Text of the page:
2nd of four MOL’s LNG-fueled ferries hits the water
Sunflower Murasaki, the second of four LNG-fueled ferries ordered by MOL Group, was launched and named earlier today at a Mitsubishi Shipbuilding’s yard in Shimonoseki-shi, Yamaguchi Prefecture.
Sunflower Murasaki and its sister vessel Sunflower Kurenai, which was named in March 2022, are Japan’s first LNG-fueled ferries.
The vessels were ordered back in 2019. They are fitted with dual-fuel engines and are expected to cut CO2 emissions by 20% and virtually eliminate sulfur oxide emissions when compared to the current vessels in use on the route.
After delivery from Mitsubishi Shipbuilding in March 2023, Sunflower Murasaki is slated to enter service on the Osaka-Beppu route, as an alternative to the vessel currently in service which is operated by Ferry Sunflower Co.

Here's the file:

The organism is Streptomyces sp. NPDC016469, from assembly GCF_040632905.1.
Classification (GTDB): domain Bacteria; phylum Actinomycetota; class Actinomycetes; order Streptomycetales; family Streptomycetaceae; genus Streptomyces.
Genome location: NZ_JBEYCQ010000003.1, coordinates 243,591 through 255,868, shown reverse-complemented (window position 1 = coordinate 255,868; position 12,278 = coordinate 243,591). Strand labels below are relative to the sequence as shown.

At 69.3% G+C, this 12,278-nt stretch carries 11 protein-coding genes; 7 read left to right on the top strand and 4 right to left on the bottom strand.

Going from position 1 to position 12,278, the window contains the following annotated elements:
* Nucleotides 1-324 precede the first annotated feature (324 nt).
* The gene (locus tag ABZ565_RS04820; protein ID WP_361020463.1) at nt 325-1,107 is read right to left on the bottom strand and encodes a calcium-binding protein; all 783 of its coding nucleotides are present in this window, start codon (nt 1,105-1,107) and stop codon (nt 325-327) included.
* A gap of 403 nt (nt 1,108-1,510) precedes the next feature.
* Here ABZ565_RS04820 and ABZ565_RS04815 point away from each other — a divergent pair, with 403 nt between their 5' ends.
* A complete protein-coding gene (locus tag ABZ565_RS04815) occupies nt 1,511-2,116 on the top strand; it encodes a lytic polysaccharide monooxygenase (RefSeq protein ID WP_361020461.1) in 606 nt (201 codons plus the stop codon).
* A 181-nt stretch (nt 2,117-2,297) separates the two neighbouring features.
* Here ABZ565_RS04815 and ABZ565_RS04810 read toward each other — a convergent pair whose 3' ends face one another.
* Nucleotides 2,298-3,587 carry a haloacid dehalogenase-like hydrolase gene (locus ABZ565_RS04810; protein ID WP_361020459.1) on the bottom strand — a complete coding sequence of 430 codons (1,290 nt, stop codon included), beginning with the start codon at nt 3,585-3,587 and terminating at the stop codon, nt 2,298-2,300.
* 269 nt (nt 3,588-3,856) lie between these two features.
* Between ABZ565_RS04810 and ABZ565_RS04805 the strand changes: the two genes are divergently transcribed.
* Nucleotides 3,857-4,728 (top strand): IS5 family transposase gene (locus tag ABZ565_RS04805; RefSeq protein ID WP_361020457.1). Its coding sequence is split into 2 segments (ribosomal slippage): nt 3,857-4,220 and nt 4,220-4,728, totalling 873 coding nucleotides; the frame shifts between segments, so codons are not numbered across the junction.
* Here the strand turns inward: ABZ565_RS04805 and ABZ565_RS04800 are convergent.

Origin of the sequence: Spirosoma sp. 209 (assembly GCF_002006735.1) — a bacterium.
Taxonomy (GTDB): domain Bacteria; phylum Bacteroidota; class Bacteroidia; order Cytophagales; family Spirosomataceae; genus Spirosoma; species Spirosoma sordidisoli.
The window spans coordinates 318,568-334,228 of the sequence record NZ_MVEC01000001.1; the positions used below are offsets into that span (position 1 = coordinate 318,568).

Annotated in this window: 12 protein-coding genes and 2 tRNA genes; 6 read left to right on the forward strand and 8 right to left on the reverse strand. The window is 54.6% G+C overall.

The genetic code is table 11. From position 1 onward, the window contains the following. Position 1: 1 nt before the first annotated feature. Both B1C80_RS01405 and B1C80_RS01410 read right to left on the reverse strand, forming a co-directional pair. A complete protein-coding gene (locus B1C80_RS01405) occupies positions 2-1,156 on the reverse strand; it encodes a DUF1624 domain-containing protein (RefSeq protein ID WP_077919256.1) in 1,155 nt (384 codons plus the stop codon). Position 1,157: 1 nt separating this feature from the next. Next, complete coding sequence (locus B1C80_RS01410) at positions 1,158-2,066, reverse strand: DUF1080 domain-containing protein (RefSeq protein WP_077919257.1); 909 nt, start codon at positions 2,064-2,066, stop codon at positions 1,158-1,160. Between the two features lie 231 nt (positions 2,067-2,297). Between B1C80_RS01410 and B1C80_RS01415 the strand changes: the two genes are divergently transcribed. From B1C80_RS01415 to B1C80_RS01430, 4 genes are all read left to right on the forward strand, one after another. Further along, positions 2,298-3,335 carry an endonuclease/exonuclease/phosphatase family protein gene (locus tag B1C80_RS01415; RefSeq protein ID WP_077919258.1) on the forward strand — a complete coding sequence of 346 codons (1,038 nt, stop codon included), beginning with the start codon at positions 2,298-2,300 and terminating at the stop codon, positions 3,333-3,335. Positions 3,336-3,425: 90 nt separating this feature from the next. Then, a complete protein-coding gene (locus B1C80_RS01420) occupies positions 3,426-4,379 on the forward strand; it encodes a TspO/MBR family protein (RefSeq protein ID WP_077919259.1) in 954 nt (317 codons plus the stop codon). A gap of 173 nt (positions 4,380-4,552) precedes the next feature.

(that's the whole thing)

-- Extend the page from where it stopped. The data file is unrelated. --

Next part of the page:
Two more LNG-fueled ferries are expected to follow suit and they are slated for delivery in 2025. MOL hired Naikai Zosen Corporation for the job earlier this year. Naikai Zosen has developed an energy-saving device called the Spray Tearing Plate which will be installed on the new ferries to further boost energy efficiency of the ships.
Once delivered, they will be operated by MOL Ferry Co. on the Oarai-Tomakomai route.
MOL is pursuing wider use of LNG on its ships as part of its decarbonization efforts the objective being to become net-zero by 2050. The strategy lays out steps that will see MOL gradually introduce alternative fuels on its ships, starting with LNG. The company plans to launch about 90 LNG-fueled vessels by 2030. Considerable progress on this path is underway, as the ordering tally has hit 16 large vessels and 6 coasters.
Specifically, just last week MOL announced orders for six LNG-fueled vessels, including four 210,000 DWT-class Capesize bulkers and two 309,000 DWT-class VLCCs. The vessels are scheduled for delivery in succession from 2025 through 2026.